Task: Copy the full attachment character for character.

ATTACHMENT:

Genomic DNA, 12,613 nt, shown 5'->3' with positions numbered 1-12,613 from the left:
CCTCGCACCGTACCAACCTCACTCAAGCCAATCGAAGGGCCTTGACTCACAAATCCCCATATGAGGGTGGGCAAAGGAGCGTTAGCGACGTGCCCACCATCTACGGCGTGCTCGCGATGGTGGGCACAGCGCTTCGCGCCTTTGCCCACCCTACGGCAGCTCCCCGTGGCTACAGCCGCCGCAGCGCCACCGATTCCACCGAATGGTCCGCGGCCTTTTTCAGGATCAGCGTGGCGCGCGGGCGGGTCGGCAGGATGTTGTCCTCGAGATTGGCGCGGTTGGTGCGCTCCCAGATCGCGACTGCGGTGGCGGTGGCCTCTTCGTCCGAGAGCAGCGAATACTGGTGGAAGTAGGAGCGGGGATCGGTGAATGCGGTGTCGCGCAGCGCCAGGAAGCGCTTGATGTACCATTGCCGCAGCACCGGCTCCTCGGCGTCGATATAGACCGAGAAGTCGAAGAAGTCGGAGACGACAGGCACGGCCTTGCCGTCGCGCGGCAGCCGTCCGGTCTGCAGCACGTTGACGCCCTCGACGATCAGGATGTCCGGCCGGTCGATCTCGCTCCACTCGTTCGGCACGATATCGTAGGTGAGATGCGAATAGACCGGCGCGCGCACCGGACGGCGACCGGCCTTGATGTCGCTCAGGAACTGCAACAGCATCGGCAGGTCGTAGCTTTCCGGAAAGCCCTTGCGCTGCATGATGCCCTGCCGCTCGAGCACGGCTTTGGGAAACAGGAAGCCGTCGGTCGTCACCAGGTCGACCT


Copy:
Genomic DNA, 12,613 nt, shown 5'->3' with positions numbered 1-12,613 from the left:
CCTCGCACCGTACCAACCTCACTCAAGCCAATCGAAGGGCCTTGACTCACAAATCCCCATATGAGGGTGGGCAAAGGAGCGTTAGCGACGTGCCCACCATCTACGGCGTGCTCGCGATGGTGGGCACAGCGCTTCGCGCCTTTGCCCACCCTACGGCAGCTCCCCGTGGCTACAGCCGCCGCAGCGCCACCGATTCCACCGAATGGTCCGCGGCCTTTTTCAGGATCAGCGTGGCGCGCGGGCGGGTCGGCAGGATGTTGTCCTCGAGATTGGCGCGGTTGGTGCGCTCCCAGATCGCGACTGCGGTGGCGGTGGCCTCTTCGTCCGAGAGCAGCGAATACTGGTGGAAGTAGGAGCGGGGATCGGTGAATGCGGTGTCGCGCAGCGCCAGGAAGCGCTTGATGTACCATTGCCGCAGCACCGGCTCCTCGGCGTCGATATAGACCGAGAAGTCGAAGAAGTCGGAGACGACAGGCACGGCCTTGCCGTCGCGCGGCAGCCGTCCGGTCTGCAGCACGTTGACGCCCTCGACGATCAGGATGTCCGGCCGGTCGATCTCGCTCCACTCGTTCGGCACGATATCGTAGGTGAGATGCGAATAGACCGGCGCGCGCACCGGACGGCGACCGGCCTTGATGTCGCTCAGGAACTGCAACAGCATCGGCAGGTCGTAGCTTTCCGGAAAGCCCTTGCGCTGCATGATGCCCTGCCGCTCGAGCACGGCTTTGGGAAACAGGAAGCCGTCGGTCGTCACCAGGTCGACCT